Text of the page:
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Hepatitis A

Hepatitis A is a viral infection, which causes liver inflammation. It is spread by eating food and water contaminated by the stools of an infected person as a result or poor sanitation or poor personal hygiene. It is estimated worldwide there are 1.5 million new cases of illness due to hepatitis A each year.

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It can take two to six weeks (incubation period) for symptoms of hepatitis A to develop after exposure to the virus. The severity of symptoms varies with mild symptoms to serious illness. Initial symptoms are similar to flu and include mild temperature, nausea and vomiting, sore throat, loss of appetite, fatigue, joint and muscle pain and abdominal pain.

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Neck with bacteria, sore throat icon

Sore Throat

Person with open mouth, vomiting icon

Nausea, Vomiting

Stomach with forbidden sign in front, loss of appetite icon

Loss of Appetite

Head with cardiogram sign, fatigue icon


Muscle with energy sign, joint and muscle pain icon

Joint and Muscle Pain

Stomach with dots sign in front, abdominal pain icon

Abdominal Pain

After 10 days  of initial symptoms you will probably being to experience symptoms associated with your liver. These include jaundice (yellow skin and eyes), passing dark urine and pale stools, itchy skin and you liver becoming swollen and tender. It is likely you will recover completely with two months, although some people may have relapses. In a small number if individuals symptoms can persist for six months.

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Bowel movement, intestine with dots sign in front icon

Dark Urine and Pale Stools

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Itchy Skin

Liver with dots sign in front icon

Swollen Liver

Countries at risk

Most cases occur when travellers visit parts of the word that have high levels of poverty, are overcrowded and have limited access to sanitation and clean water. Hepatitis A is wide spread in sub-Saharan and North Africa, Indian subcontinent, some parts of the Far East, the Middle East and South and Central America. The virus is passed from eating contaminated food or water, or person to person via poor hand hygiene. 

Advice for travellers

By following basic precautions you can prevent yourself from catching Hepatitis A.

  • Only drink water that has been recently boiled, or drink from a bottle that is properly sealed.

  • Avoid ice cream and don't have ice in your drinks.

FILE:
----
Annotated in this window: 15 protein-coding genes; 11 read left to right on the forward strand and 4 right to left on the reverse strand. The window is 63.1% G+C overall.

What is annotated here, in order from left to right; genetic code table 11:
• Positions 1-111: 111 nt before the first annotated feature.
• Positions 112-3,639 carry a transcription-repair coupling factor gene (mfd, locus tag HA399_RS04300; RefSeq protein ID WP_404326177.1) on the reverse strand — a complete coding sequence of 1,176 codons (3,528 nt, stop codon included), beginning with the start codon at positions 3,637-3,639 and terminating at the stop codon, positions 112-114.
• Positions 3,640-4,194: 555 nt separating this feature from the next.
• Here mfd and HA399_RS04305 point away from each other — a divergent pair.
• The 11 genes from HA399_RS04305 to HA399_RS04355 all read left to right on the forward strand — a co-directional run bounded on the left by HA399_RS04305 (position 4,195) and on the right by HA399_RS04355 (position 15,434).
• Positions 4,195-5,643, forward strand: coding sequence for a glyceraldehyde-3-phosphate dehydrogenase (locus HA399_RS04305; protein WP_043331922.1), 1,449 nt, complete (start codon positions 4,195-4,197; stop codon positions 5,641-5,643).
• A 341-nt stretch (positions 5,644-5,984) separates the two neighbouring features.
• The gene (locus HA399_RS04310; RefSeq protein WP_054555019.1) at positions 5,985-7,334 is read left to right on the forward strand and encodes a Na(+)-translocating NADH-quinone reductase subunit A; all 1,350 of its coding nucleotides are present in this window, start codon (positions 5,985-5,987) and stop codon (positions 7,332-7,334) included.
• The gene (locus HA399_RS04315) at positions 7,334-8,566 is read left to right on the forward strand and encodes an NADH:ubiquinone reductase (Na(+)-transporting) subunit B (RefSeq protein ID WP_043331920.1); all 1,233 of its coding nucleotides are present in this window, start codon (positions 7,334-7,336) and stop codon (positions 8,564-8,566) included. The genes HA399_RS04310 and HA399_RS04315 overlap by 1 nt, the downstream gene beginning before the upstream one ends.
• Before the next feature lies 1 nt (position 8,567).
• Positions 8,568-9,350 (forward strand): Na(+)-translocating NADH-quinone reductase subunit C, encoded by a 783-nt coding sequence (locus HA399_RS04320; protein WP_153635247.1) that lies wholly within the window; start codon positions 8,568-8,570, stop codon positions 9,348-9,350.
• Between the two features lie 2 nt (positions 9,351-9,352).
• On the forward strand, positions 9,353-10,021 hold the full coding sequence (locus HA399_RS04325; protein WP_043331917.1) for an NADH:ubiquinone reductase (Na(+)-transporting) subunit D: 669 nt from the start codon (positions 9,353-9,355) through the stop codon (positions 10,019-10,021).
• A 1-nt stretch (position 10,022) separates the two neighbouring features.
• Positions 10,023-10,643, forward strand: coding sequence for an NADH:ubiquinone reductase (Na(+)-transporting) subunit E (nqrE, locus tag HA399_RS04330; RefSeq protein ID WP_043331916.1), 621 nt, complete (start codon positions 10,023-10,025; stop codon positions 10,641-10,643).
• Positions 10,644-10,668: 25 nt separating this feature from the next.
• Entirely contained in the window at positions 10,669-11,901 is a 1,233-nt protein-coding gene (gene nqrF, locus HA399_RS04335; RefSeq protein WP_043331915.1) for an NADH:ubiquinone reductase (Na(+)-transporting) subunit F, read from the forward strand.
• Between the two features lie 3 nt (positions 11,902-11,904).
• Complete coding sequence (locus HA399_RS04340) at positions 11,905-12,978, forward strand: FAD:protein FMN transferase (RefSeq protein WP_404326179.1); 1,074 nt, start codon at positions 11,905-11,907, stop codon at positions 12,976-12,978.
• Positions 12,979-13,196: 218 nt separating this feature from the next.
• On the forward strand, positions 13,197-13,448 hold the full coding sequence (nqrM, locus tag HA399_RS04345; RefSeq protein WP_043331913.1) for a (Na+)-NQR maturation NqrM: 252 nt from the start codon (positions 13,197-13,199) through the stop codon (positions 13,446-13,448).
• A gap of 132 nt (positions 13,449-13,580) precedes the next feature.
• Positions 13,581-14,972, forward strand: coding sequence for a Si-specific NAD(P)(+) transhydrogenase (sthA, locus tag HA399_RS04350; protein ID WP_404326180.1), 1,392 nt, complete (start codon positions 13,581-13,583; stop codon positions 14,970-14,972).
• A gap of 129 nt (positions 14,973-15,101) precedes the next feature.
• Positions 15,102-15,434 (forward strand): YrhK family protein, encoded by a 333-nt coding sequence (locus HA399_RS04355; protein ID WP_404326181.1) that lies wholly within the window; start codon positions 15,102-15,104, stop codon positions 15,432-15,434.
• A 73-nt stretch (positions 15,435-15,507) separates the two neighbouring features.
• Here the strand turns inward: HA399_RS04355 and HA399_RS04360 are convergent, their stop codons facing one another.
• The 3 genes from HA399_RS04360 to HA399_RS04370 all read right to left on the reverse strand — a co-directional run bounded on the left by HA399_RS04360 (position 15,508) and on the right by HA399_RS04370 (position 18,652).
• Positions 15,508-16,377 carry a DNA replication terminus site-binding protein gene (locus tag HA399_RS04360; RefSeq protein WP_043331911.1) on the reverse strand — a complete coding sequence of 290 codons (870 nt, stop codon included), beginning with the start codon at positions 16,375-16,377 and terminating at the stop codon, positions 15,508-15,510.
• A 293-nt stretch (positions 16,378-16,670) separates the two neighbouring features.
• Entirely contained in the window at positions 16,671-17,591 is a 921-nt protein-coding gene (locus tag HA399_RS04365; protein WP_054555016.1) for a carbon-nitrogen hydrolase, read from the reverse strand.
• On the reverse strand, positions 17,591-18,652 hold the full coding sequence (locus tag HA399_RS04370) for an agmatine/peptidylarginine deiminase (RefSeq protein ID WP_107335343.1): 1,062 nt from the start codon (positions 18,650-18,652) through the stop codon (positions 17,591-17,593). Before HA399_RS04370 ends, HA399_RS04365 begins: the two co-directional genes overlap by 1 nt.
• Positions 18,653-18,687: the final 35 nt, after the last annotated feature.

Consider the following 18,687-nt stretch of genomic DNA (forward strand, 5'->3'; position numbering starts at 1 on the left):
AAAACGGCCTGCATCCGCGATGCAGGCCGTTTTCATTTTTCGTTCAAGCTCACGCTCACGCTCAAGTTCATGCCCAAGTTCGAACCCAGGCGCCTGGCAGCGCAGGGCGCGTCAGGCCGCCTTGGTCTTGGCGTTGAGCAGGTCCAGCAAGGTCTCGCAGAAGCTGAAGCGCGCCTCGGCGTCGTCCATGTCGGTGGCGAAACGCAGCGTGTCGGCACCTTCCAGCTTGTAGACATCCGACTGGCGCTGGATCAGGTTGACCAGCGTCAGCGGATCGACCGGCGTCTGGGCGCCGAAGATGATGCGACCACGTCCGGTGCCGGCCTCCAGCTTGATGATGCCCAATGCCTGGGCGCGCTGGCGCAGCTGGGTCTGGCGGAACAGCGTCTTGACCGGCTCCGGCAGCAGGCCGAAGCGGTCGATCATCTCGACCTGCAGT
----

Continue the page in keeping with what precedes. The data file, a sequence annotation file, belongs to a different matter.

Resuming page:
• Avoid uncooked fruits and vegetables unless you have washed them in safe water or peeled them yourself.

  • Avoid shellfish, seafood or salad. Ensure food is freshly cooked and served hot.

  • Follow good personal hygiene and hand washing rules.


The hepatitis vaccine is highly effective at preventing infection. There are three main types of vaccines and travellers may be recommended one of the following courses depending on your travel plans.
• A single monovalent  vaccine to cover hepatitis A.
• A course of three injections of combined hepatitis A and B (hepatitis B is another liver infection)
• A single dose of combined hepatitis A and typhoid fever vaccine.
Ideally the single vaccine should be given at least two weeks before you travel, although it can be given later if necessary. This injection will protect you against hepatitis A for one year, and a booster dose will protect you long term for at least 25 years, and should be taken 6-12 months of the first vaccine.

Number of doses

From 1 Year:

Two Doses- Initial dose then booster dose for 25 years immunity



Second dose administered 6-12 months later.



Meningitis ACWY For Hajj/Umrah

Meningitis symptoms can develop quickly and they can be difficult to spot as they as similar to symptoms of flu. Infection with meningitis is an emergency and requires admission into a hospital where you will be given antibiotics. All pilgrims to Saudi Arabia for Hajj or Umrah are required to show proof of vaccination in the last three years against meningitis ACWY.


Vaccination is required at least 10 days before you are due to travel and you will also receive a certificate as part of your vaccination.

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